By Ria Novosti
By Dmitry Babich
As we come to the final stage of the election race, campaign rhetoric has become more open and direct, including for the race’s favorite, the United Russia party, and its leader, Vladimir Putin. He said at a meeting with United Russia leaders on Thursday that only the ruling party can help steer the country through the crisis.
“What our European friends and U.S. partners are facing [in the economy] also results from a lack of social cohesion, when the leading political forces are unable to find common ground,” Putin said in Novo-Ogaryovo. “I hope this will not happen in Russia. In this regard, I would like you to focus on the need to get the best results during the upcoming elections. If we fragment parliament and find ourselves unable to take the right decisions at the right time, making promises instead and living at the expense of future generations, this could take us as close to the brink as our partners and friends in Europe are now.”
But will this strategy succeed?
“Exploiting people’s fears of a new crisis has long been a part of United Russia’s election strategy,” said Mikhail Vinogradov, head of the St. Petersburg Policy Foundation. “Along with President Medvedev’s statement on the ballistic missile shield, this is part of United Russia’s fight for traditionalist voters, that is, people who are afraid of the future and who trust neither the West, nor reforms nor change in general. The goal of such statements is to win over part of the traditional Communist and LDPR electorates.”
Lev Gudkov, head of the Yury Levada analytical center, said that taking advantage of the public’s fears could succeed, because “Russians’ political culture is focused on anxiety.” According to the center, what Russians fear most are growing prices and unemployment, which translates directly into fear of a crisis. In his speech on Thursday, Putin highlighted United Russia’s ability to overcome the crisis.
He cited the 2008-2009 crisis as an example, saying that the concerted efforts of Russia’s executive and legislative authorities, the stabilization fund and the decision not to make promises that could not be financed from the budget helped the government harness the two above-mentioned fears of inflation and unemployment.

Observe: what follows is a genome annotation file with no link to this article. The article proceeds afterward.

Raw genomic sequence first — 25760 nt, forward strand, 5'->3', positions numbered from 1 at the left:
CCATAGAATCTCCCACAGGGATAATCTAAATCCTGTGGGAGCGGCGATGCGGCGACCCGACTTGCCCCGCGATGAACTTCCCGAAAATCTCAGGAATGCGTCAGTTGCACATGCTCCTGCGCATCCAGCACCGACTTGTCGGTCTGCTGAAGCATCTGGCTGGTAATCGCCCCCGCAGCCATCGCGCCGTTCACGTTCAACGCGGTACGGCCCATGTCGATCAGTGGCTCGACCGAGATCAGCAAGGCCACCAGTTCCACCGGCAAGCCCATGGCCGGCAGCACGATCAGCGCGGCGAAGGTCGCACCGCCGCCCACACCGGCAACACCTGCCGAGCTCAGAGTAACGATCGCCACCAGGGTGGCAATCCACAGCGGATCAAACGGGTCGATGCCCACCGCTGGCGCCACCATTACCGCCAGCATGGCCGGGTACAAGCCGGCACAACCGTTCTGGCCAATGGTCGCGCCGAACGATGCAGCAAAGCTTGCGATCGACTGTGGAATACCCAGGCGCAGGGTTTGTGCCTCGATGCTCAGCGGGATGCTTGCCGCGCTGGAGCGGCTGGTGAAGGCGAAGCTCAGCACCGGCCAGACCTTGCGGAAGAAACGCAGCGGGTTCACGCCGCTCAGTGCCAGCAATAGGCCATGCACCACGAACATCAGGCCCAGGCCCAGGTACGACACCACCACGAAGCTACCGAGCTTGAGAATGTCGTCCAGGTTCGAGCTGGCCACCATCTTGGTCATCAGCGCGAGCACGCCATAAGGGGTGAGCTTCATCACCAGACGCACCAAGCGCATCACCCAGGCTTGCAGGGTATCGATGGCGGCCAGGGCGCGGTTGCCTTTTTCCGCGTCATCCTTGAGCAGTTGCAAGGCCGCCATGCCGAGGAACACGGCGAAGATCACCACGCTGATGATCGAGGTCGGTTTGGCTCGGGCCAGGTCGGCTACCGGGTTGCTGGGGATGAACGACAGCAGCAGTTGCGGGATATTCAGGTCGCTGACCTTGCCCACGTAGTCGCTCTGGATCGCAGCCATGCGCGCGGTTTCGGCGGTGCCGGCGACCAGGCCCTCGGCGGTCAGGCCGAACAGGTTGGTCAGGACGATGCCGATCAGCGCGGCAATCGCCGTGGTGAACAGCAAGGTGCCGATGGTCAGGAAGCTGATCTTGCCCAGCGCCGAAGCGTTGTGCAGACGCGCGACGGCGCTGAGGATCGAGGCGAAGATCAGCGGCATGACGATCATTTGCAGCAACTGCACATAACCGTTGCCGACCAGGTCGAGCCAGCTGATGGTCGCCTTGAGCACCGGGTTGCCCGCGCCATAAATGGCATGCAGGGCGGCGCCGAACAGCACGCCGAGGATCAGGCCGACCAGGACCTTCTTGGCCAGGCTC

Gudkov also said that these anxieties are especially strong among women aged 40-50. According to the Levada Center, up to 70% of Russian families have no savings, while two-thirds of the remaining 30% have reserves that could only keep them afloat for three or four months if they lose their jobs or if inflation soars.
Will United Russia manage to mobilize the traditionalist electorate? Shortly before Putin met with party leaders, the St. Petersburg Policy Foundation published its expert forecast which promised that United Russia would receive 57% of the vote, and spotlighted the strong points of its election campaign. For example, the party has stolen the Communists’ idea of reviving the Soviet Union and has manifested this idea as a Eurasian Union put forth by Vladimir Putin. On the other hand, the party began its campaign a bit late, the ratings of its leaders have been falling for most of 2011, and so redirecting the flow of this trend on the eve of elections could prove to be impossible.
St. Petersburg Policy Foundation’s Mikhail Vinogradov praised United Russia’s tactic of luring over Communist and LDPR voters, adding that this situation could also benefit A Just Russia, which has an opportunity to become a fourth parliamentary party in the next State Duma.
A Just Russia party is eroding the Communist opposition and hence can hope for at least a neutral attitude from the authorities. Vinogradov added that United Russia leaders’ strong personal dislike for their counterparts from A Just Russia can be described as an “inter-species” struggle between two parties created with the Kremlin’s stamp of approval.
However, the main enemy of United Russia is not the KPRF, or A Just Russia or the LDPR, but public disappointment fuelled by the party’s overuse of pressure. The irritation of regional officials with the slogan of an opposition party, “For a Russia without crooks and thieves,” was interpreted by bloggers and the general public who monitor political events as proof that “the hat fits.”
Many experts believe that a different medium should have been chosen for broadcasting President Medvedev’s meetings with bloggers and other young users of social networks. These meetings were shown on TV, which bloggers don’t watch, but the traditionalist electorate does, and it dislikes people talking about that alien device, the internet.
As a result, Medvedev’s electorate has been demoralized and can hardly be counted on to help United Russia. Those who viewed Medvedev as an alternative to Putin were disappointed by the September announcement of the reshuffle in the ruling tandem, and may refuse to take part in the elections. As for Putin’s former electorate, the party will have to work very hard to convince it to come out to the polling stations and not to vote for the Communists or any other opposition party.
The views expressed in this article are the author’s and may not necessarily represent those of RIA Novosti.